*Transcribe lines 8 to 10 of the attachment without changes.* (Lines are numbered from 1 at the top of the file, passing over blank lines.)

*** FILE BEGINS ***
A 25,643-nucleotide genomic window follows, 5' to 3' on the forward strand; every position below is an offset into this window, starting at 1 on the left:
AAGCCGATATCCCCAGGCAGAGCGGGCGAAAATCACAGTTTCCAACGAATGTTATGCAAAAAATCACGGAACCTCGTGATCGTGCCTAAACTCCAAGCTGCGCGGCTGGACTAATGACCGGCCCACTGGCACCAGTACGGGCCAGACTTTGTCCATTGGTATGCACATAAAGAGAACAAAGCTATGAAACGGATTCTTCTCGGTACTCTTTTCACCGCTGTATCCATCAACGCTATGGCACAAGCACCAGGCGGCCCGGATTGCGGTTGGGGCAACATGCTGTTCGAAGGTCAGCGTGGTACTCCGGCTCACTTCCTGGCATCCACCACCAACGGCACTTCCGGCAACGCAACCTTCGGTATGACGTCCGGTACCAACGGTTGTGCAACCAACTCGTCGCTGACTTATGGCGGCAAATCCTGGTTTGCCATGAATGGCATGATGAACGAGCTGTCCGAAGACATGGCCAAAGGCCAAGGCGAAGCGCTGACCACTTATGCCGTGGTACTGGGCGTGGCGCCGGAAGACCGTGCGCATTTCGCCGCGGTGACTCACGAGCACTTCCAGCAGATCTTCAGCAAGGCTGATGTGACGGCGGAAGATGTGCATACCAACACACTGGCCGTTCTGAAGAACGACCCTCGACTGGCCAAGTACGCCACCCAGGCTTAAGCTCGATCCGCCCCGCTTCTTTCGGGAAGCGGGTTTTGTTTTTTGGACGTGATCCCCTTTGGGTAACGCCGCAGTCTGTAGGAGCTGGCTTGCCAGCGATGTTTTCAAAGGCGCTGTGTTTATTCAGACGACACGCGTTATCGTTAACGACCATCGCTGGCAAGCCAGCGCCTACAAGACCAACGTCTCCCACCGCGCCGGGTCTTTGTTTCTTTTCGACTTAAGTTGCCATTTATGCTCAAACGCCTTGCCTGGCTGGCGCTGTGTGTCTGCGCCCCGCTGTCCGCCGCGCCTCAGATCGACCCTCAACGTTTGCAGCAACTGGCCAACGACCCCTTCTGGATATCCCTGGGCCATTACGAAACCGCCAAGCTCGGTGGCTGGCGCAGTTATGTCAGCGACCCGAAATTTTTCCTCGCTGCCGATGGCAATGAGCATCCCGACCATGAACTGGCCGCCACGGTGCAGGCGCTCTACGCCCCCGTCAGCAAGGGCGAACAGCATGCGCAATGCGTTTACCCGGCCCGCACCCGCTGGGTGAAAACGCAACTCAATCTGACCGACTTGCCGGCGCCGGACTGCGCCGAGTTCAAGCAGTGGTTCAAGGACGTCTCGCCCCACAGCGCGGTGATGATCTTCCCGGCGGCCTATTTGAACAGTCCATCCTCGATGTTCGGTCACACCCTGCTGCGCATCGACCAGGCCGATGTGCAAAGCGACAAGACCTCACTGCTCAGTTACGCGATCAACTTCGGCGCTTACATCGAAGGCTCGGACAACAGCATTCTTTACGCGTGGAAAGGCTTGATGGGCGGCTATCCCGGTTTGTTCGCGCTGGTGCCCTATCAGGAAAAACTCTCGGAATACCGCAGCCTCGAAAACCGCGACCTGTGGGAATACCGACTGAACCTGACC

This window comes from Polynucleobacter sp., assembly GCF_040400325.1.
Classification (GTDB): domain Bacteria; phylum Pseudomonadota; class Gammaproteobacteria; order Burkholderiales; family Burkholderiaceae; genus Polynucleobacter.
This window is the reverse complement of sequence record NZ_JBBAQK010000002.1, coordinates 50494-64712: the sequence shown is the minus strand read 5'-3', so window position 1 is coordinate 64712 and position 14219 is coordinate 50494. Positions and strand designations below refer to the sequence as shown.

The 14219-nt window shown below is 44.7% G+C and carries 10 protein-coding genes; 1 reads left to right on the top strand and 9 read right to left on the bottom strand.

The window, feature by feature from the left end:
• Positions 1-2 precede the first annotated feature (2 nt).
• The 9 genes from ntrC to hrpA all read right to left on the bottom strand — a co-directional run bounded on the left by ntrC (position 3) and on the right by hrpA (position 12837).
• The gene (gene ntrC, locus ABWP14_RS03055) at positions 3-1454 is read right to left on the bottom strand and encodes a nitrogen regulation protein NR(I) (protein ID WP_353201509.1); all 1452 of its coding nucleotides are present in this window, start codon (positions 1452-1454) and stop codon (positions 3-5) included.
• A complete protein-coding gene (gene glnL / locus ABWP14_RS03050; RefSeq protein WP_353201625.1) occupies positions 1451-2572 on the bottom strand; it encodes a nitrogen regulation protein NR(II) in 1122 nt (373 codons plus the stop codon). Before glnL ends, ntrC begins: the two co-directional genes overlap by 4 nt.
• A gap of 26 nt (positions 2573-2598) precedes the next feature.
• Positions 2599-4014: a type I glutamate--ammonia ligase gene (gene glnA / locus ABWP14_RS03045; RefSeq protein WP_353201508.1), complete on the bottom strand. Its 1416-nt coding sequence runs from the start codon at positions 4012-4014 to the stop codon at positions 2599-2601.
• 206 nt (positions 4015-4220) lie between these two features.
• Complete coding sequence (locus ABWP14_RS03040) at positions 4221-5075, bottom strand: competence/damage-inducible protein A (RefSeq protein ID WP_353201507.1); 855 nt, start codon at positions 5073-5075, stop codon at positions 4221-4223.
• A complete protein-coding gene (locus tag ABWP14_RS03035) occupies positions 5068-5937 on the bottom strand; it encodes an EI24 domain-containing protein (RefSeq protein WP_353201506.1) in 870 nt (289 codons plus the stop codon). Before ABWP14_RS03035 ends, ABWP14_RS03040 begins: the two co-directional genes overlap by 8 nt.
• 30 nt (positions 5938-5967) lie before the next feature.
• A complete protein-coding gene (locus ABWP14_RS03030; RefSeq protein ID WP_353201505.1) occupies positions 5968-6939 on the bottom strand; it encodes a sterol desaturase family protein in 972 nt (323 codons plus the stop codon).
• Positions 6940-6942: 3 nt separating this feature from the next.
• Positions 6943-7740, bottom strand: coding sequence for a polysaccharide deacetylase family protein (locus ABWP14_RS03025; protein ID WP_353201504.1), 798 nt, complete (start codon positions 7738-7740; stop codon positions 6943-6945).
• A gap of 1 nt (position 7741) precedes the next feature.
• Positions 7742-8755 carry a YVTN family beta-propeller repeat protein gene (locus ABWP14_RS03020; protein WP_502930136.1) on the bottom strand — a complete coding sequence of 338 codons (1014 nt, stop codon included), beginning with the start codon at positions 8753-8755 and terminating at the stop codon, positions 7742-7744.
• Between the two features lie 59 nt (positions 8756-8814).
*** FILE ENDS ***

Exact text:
• Positions 1-2 precede the first annotated feature (2 nt).
• The 9 genes from ntrC to hrpA all read right to left on the bottom strand — a co-directional run bounded on the left by ntrC (position 3) and on the right by hrpA (position 12837).
• The gene (gene ntrC, locus ABWP14_RS03055) at positions 3-1454 is read right to left on the bottom strand and encodes a nitrogen regulation protein NR(I) (protein ID WP_353201509.1); all 1452 of its coding nucleotides are present in this window, start codon (positions 1452-1454) and stop codon (positions 3-5) included.